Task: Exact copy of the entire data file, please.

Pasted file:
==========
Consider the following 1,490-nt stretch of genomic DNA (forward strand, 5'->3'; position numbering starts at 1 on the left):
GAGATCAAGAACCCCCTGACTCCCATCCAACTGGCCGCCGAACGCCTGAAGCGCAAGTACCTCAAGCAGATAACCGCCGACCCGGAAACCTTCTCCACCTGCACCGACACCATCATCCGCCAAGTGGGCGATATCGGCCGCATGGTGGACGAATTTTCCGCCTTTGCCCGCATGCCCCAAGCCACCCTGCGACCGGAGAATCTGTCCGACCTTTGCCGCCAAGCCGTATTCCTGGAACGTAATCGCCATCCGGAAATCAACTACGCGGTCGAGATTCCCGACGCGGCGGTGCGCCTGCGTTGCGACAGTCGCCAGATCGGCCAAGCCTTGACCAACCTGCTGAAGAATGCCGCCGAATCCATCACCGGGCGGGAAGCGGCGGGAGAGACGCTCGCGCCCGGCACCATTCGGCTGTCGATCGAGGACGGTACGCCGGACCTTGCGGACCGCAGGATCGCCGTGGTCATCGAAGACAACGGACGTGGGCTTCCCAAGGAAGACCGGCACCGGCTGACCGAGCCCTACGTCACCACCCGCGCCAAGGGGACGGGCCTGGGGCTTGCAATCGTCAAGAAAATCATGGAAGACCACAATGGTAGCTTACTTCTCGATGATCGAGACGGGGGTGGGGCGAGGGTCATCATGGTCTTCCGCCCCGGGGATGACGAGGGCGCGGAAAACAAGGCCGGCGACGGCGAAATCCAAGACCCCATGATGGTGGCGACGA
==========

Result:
Consider the following 1,490-nt stretch of genomic DNA (forward strand, 5'->3'; position numbering starts at 1 on the left):
GAGATCAAGAACCCCCTGACTCCCATCCAACTGGCCGCCGAACGCCTGAAGCGCAAGTACCTCAAGCAGATAACCGCCGACCCGGAAACCTTCTCCACCTGCACCGACACCATCATCCGCCAAGTGGGCGATATCGGCCGCATGGTGGACGAATTTTCCGCCTTTGCCCGCATGCCCCAAGCCACCCTGCGACCGGAGAATCTGTCCGACCTTTGCCGCCAAGCCGTATTCCTGGAACGTAATCGCCATCCGGAAATCAACTACGCGGTCGAGATTCCCGACGCGGCGGTGCGCCTGCGTTGCGACAGTCGCCAGATCGGCCAAGCCTTGACCAACCTGCTGAAGAATGCCGCCGAATCCATCACCGGGCGGGAAGCGGCGGGAGAGACGCTCGCGCCCGGCACCATTCGGCTGTCGATCGAGGACGGTACGCCGGACCTTGCGGACCGCAGGATCGCCGTGGTCATCGAAGACAACGGACGTGGGCTTCCCAAGGAAGACCGGCACCGGCTGACCGAGCCCTACGTCACCACCCGCGCCAAGGGGACGGGCCTGGGGCTTGCAATCGTCAAGAAAATCATGGAAGACCACAATGGTAGCTTACTTCTCGATGATCGAGACGGGGGTGGGGCGAGGGTCATCATGGTCTTCCGCCCCGGGGATGACGAGGGCGCGGAAAACAAGGCCGGCGACGGCGAAATCCAAGACCCCATGATGGTGGCGACGA